A number of surprising things happened at the Our Oceans Conference, a meeting that took place in Washington, DC last week in which scientists, conservationists, and politicians met to discuss how to better safeguard our oceans from pollution, fraud, climate change, slavery, and overfishing.
Last week, we told you about President Obama's surprising announcement—well, it was certainly a surprise to the fishermen of New England—that he was designating by executive order the creation of the first national marine monument in the Atlantic Ocean.
And now, get this: Leonardo DiCaprio showed up at the same conference to announce that a new online technology platform using data from satellites should be able to track the world's 35,000 commercial fishing vessels. That's damn good news for anyone who has ever tried to take on the monumental task of cracking down on illegal fishing and overharvesting in global waters.
DiCaprio added not only star power, but also the possibility that we are one step closer to truly sustainable fishing practices—making the whole thing a pretty mind-blowing announcement.
Tracking where the fish you eat for dinner was caught—and whether it came from an overfished area, or is really an endangered or protected species—has been notoriously difficult. A report by Oceana, which we examined earlier this month, found that an ungodly amount of the fish we eat may well be protected or endangered species that are mislabeled.
But now, the new technology—in beta testing as we speak—will collect an immense amount of data from around the world and will allow individuals to monitor the activities of fishing vessels for free, in real time.
DiCaprio appeared with Secretary of State John Kerry, who said he invited the actor to the conference because of DiCaprio's activism; he just spent three years working on a documentary about climate change called Before the Flood. He also apparently puts his money where his mouth is, because, Kerry said of DiCaprio, "He came and he put up millions of dollars for protection that helped to set aside and protect some 772,000 square miles of vulnerable marine territory, and we're very grateful for that." He is a "funding partner" of the new technology.
According to DiCaprio, the technology, called Global Fishing Watch, will "empower citizens across the globe to become powerful advocates for our oceans. With the data Global Fishing Watch provides, governments, fishery management organizations, researchers, and the fishing industry can work together, rebuild fisheries, and protect critical marine habitats. We encourage all of you to take advantage of this new technology and work together to effectively monitor and protect our seas." In particular, the actor said, he hopes it will help remedy the problems that exist with sharks and rays, who are being killed in huge numbers despite being endangered.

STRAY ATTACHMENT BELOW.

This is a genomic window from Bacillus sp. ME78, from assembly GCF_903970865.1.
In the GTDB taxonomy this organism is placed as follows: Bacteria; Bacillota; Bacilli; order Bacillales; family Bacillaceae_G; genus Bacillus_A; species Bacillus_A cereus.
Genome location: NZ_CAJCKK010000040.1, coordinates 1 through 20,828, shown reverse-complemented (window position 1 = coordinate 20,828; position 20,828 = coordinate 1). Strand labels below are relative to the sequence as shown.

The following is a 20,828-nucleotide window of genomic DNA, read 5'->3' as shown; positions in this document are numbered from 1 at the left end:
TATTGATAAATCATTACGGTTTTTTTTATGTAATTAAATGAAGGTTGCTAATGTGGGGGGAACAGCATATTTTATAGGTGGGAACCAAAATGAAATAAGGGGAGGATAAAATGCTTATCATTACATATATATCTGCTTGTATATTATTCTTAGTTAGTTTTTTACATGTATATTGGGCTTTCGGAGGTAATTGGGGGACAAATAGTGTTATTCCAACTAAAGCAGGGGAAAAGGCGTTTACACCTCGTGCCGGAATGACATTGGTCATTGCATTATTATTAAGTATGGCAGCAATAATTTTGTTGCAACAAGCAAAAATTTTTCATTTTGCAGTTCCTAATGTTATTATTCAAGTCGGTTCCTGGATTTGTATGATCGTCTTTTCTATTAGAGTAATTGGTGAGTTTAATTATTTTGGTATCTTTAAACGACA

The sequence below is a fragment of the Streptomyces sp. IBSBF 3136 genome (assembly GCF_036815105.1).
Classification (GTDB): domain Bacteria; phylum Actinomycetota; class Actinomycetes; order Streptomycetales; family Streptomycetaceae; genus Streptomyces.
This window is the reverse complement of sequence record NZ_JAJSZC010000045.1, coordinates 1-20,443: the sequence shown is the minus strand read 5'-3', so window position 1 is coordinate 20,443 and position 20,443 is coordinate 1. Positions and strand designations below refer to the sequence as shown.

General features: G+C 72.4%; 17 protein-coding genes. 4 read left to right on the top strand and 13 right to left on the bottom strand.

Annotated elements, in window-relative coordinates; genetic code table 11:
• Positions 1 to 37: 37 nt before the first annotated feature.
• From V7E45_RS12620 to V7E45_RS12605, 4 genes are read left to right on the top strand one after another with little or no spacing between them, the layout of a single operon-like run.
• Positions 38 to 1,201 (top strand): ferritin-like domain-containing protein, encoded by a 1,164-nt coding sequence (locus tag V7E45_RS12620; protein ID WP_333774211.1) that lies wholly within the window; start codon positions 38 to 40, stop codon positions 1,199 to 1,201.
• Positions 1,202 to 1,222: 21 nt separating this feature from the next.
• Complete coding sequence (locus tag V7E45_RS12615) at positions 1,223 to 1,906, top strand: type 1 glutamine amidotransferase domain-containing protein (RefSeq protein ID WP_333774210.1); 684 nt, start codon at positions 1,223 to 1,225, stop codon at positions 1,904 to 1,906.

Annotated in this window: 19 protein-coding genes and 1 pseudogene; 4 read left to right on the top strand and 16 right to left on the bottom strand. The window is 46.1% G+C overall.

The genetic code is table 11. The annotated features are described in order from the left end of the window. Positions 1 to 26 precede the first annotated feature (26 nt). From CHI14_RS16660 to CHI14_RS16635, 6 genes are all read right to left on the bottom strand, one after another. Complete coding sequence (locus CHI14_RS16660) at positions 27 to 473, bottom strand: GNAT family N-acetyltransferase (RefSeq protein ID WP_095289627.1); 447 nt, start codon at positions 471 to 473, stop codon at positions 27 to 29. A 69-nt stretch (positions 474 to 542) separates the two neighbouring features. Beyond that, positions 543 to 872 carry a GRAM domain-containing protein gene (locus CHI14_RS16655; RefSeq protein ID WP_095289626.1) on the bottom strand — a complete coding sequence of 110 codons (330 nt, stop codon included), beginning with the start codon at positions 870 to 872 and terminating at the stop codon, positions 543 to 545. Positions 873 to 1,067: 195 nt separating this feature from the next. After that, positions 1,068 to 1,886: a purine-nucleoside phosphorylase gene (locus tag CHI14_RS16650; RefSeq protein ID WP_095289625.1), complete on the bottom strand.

Global Fishing Watch will gather data from ships' Automatic Identification Systems (AIS) through satellites and terrestrial receivers. If you log onto their website, you can watch these vessels' behavior based on their movement over time. In addition to the Leonardo DiCaprio Foundation, Oceana, SkyTruth, and Google are all partners in the project as well.
Jacqueline Savitz, Oceana's Vice President for United States & Global Fishing Watch, told MUNCHIES, "The project began from a shared idea to track and gather information from the individual routes of commercial fishing vessels. Oceana, SkyTruth, and Google decided to create a partnership that combines the strengths of each organization and develop a free, online technology that would allow anyone to monitor commercial fishing activities worldwide, thereby make global fishing activities more transparent."
Savitz adds, "We hope that Global Fishing Watch will revolutionize commercial fishing in the following ways: allow governments to improve enforcement; deter illegal fishing and reduce overfishing; allow fishery managers to track vessels and identify potential unauthorized activity; facilitate transparency and promote honesty in seafood supply chains, thereby reducing seafood fraud and allowing consumers to choose sustainable seafood more effectively; improve the way we set and enforce fishing policies, including more countries requiring and enforcing the use of AIS; protect important ecosystems through a combination of sound policy, effective monitoring and reliable enforcement; and ultimately we hope it will help restore ocean abundance."
Who says actors can't make real change in world problems? Many don't, but some most certainly do.